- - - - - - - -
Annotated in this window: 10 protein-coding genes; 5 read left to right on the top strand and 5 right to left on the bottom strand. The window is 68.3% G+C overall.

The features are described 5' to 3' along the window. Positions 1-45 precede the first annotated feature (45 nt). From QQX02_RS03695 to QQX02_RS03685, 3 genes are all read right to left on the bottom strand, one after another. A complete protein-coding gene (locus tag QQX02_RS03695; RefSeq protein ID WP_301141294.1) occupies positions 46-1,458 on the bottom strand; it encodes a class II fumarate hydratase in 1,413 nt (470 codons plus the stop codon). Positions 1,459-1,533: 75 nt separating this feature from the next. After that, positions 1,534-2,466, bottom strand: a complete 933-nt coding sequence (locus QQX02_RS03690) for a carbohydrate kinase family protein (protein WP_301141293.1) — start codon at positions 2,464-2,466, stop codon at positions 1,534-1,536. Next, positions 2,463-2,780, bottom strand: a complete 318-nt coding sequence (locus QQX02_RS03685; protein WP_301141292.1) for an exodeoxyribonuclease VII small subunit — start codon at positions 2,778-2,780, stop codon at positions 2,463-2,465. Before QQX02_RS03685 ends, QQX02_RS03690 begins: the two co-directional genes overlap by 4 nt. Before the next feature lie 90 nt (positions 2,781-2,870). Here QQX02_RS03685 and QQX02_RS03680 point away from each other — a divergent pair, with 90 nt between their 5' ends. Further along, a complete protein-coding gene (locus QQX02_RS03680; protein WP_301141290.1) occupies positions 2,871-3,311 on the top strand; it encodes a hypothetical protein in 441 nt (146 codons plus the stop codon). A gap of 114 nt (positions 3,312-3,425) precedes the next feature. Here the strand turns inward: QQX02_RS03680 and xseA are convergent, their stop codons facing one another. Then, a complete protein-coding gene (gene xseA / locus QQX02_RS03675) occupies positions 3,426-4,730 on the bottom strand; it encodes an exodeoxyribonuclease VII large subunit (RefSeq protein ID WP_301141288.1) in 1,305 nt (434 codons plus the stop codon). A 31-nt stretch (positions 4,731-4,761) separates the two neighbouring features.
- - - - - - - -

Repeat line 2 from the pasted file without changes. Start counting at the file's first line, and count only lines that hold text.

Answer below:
The features are described 5' to 3' along the window. Positions 1-45 precede the first annotated feature (45 nt). From QQX02_RS03695 to QQX02_RS03685, 3 genes are all read right to left on the bottom strand, one after another. A complete protein-coding gene (locus tag QQX02_RS03695; RefSeq protein ID WP_301141294.1) occupies positions 46-1,458 on the bottom strand; it encodes a class II fumarate hydratase in 1,413 nt (470 codons plus the stop codon). Positions 1,459-1,533: 75 nt separating this feature from the next. After that, positions 1,534-2,466, bottom strand: a complete 933-nt coding sequence (locus QQX02_RS03690) for a carbohydrate kinase family protein (protein WP_301141293.1) — start codon at positions 2,464-2,466, stop codon at positions 1,534-1,536. Next, positions 2,463-2,780, bottom strand: a complete 318-nt coding sequence (locus QQX02_RS03685; protein WP_301141292.1) for an exodeoxyribonuclease VII small subunit — start codon at positions 2,778-2,780, stop codon at positions 2,463-2,465. Before QQX02_RS03685 ends, QQX02_RS03690 begins: the two co-directional genes overlap by 4 nt. Before the next feature lie 90 nt (positions 2,781-2,870). Here QQX02_RS03685 and QQX02_RS03680 point away from each other — a divergent pair, with 90 nt between their 5' ends. Further along, a complete protein-coding gene (locus QQX02_RS03680; protein WP_301141290.1) occupies positions 2,871-3,311 on the top strand; it encodes a hypothetical protein in 441 nt (146 codons plus the stop codon). A gap of 114 nt (positions 3,312-3,425) precedes the next feature. Here the strand turns inward: QQX02_RS03680 and xseA are convergent, their stop codons facing one another. Then, a complete protein-coding gene (gene xseA / locus QQX02_RS03675) occupies positions 3,426-4,730 on the bottom strand; it encodes an exodeoxyribonuclease VII large subunit (RefSeq protein ID WP_301141288.1) in 1,305 nt (434 codons plus the stop codon). A 31-nt stretch (positions 4,731-4,761) separates the two neighbouring features.